CRAIG T. KOJIMA / CKOJIMA@STARBULLETIN.COM
Tracy Watanabe looked over a digital camera yesterday at the annual Sony Hawaii Expo at the Ala Moana Hotel.
The Coolest of them all
Sony's annual product expo in Hawaii draws hundreds of people
MOUTHS were agape and eyes were wide with dreamy desire, but there was no visible drooling at the opening of the 2006 Sony Hawaii Expo yesterday at the Ala Moana Hotel.
As of 3 p.m. yesterday the show had drawn more than 1,250 attendees. Gawkers asked Sony Hawaii Co. staffers about the new electronics and some questioned if they could make purchases on the spot.
The answer was no, but the products are all available in stores, except for the DSC N-1 digital camera, which is the size of a deck of cards.
"It is straight from Japan," said Jamie Lum, product manager of Sony Hawaii's Consumer Products Group.
She demonstrated the camera's easy operation using its three-inch, touch-screen display on a Japanese-language version. The English-language version of the camera will be available in stores around the end of the month, but they also can be pre-ordered online, Lum said.
The two-and-a-half-day expo, which is free and open to the public, is Sony Hawaii's way of introducing Christmas shoppers to its newest and coolest products available for purchase.
CRAIG T. KOJIMA / CKOJIMA@STARBULLETIN.COM
Gerry Roberts, left, talked yesterday with customers about televisions at the annual Sony Expo at Ala Moana Hotel. In back of him is 60-inch, rear projection TV.
The show also is a way for a few lucky members of said public to win one of said new cool toys or other prizes. The company is giving away $15 tickets to the Sony Open golf tournament and $250 Playstation Portables, while three really lucky people will win either a $800 DVD Camcorder, a $1,200 DVD Dream System or a 32-inch high-definition, flat-panel TV valued at $2,300.
The expo shows off small stuff, too, like the tiny Walkman "Bean," a digital music player with an FM tuner. Small enough to hide in your hand, it sells for $120 and $150 for capacities of 345 songs and 695 songs.
The kids want a Playstation Portable for video-game play, but the company has upped the demographic on the device with a "Location Free TV" base unit that sells for $350. The base unit can connect to a cable TV in Hanapepe, Kauai, pick up a show and transmit it through the Internet to a Playstation Portable in Hamburg, Germany. For those who cannot miss a favorite show, this is your dream.
For the first time, Sony Hawaii is also staging a model contest. The company is not necessarily looking for the stereotypical underfed, statuesque, catwalk-slinking diva.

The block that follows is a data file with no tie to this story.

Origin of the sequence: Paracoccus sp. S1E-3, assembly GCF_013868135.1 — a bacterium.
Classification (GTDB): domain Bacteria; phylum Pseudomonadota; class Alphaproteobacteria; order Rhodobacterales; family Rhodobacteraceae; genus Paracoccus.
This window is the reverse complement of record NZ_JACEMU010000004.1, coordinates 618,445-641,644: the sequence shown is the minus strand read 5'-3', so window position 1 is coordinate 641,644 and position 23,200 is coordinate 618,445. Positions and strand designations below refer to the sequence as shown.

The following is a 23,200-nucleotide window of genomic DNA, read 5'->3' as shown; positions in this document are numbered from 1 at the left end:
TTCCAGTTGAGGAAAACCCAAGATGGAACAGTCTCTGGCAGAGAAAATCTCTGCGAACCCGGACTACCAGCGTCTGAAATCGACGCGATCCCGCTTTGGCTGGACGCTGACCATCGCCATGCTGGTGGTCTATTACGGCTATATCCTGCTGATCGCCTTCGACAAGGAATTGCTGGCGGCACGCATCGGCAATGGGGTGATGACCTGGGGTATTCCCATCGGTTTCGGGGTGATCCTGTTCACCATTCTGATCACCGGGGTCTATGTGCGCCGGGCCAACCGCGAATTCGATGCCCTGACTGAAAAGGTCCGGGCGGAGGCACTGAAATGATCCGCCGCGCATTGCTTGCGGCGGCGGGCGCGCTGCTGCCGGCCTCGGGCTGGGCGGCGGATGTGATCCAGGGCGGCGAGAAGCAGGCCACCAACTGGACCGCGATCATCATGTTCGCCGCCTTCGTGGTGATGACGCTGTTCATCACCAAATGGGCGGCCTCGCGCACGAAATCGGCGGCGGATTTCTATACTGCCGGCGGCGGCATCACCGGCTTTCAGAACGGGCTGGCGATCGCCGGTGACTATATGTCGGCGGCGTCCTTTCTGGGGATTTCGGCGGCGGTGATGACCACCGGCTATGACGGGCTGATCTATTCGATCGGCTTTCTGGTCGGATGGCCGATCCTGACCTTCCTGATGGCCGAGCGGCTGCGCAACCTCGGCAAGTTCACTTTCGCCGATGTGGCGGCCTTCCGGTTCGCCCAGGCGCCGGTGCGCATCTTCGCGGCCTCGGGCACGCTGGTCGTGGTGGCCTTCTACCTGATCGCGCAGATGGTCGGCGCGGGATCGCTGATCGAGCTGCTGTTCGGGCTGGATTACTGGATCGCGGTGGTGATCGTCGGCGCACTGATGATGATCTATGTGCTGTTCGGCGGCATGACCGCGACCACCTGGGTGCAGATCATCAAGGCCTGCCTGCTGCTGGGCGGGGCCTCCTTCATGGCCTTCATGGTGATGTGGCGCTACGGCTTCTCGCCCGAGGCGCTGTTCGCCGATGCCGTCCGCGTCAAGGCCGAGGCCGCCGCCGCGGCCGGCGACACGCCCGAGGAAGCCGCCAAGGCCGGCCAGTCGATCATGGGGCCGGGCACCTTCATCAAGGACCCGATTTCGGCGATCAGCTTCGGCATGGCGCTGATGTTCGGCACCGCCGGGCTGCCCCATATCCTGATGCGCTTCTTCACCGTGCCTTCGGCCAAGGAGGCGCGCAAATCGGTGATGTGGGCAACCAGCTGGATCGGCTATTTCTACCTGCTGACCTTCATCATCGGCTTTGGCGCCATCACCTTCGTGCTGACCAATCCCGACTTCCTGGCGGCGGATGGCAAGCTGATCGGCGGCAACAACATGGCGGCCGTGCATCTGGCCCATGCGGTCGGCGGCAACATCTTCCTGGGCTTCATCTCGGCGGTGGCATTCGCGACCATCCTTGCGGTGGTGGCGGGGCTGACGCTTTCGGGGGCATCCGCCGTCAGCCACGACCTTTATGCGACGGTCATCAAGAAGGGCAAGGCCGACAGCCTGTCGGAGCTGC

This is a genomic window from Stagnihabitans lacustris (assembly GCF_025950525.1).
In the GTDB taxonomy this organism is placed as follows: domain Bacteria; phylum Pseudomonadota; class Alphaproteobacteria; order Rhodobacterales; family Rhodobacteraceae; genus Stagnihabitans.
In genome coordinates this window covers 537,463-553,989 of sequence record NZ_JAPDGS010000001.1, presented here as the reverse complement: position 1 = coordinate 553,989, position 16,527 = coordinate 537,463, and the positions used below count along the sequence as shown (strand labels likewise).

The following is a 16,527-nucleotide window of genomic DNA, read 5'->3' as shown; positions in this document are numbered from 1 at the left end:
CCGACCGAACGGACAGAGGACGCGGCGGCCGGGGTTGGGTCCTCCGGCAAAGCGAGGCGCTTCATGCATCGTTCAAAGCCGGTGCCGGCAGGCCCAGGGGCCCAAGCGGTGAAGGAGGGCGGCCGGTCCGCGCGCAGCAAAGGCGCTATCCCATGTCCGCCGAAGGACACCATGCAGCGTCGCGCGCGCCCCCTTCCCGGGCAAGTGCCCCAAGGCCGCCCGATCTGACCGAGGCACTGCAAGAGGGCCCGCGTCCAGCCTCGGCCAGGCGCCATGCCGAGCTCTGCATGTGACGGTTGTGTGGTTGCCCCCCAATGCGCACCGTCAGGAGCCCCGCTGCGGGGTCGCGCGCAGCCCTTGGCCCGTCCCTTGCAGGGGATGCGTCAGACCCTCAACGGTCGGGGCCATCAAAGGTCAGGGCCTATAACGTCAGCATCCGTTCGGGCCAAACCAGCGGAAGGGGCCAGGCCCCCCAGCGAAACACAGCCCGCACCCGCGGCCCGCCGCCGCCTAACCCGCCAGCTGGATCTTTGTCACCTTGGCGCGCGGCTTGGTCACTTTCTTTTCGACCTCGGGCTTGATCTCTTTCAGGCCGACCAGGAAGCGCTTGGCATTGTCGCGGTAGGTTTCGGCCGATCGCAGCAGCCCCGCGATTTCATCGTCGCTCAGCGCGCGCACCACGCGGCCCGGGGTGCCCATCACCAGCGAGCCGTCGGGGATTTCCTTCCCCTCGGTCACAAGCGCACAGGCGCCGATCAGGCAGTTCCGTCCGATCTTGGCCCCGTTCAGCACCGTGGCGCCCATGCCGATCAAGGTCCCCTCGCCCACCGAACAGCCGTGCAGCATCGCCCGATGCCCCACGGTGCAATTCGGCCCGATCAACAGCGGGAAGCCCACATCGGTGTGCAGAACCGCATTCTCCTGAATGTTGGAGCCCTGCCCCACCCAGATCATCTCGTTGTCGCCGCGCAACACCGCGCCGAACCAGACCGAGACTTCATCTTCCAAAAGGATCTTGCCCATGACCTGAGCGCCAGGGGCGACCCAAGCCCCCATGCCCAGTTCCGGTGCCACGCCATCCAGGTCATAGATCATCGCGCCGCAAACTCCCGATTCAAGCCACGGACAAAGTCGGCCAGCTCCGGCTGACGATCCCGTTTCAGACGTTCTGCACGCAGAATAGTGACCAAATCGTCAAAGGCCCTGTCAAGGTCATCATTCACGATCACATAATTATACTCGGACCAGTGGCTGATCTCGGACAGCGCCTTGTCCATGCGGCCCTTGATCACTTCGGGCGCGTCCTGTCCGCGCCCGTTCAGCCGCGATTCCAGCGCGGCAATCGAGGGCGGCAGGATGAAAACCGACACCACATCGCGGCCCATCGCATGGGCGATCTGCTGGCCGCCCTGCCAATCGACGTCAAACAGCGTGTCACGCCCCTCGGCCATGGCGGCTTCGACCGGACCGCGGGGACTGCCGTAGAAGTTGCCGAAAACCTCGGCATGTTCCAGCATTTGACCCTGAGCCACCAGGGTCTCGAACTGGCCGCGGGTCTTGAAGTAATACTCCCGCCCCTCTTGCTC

"We're looking for someone who is enthusiastic and charismatic," Lum said.
"We're looking for people who really enjoy our product."
Someone who looks like your funny couch-potato uncle, for instance, could make the technological aspect of a newfangled digital camera less intimidating.
Three winning contestants will be named tomorrow. The models will win Sony products and a chance to be featured in a local advertisement.
The expo runs today from 10 a.m. to 9 p.m. and tomorrow from 9 a.m. to 1 p.m. in the Hibiscus Ballroom and Garden Lanai at the Ala Moana Hotel.
Longtime weather anchor Sharie Shima has been assigned the long-vacant evening news anchor chair next to Howard Dashefsky at KHNL
, which Jodi Leong left in mid-July.
Shima has been weather anchor for the 6 p.m. and 10 p.m. newscasts as well as for sister-station KFVE-TV, which she will continue to do.
Leong left KHNL saying she wanted a job that would allow her to pursue her passion for theater.
The promotion adds to Shima's on-camera time and saves the station either a whole salary that might have gone to another person or an increase in salary for promoting someone to prime time.
The station's vice president and general manager, John Fink, described Shima as "someone the audience relates to and (who) has a huge amount of popularity in the marketplace, is very bright and very well-versed on the things that are going on in Hawaii."
When a big weather story becomes "the news story of the day, then Sharie will focus on that, but otherwise she will be seated right next to Howard," at the anchor desk.
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Erika Engle is a reporter with the Star-Bulletin. Call 529-4302, fax 529-4750 or write to Erika Engle, Honolulu Star-Bulletin, 500 Ala Moana Blvd., No. 7-210, Honolulu, HI 96813. She can also be reached at: firstname.lastname@example.org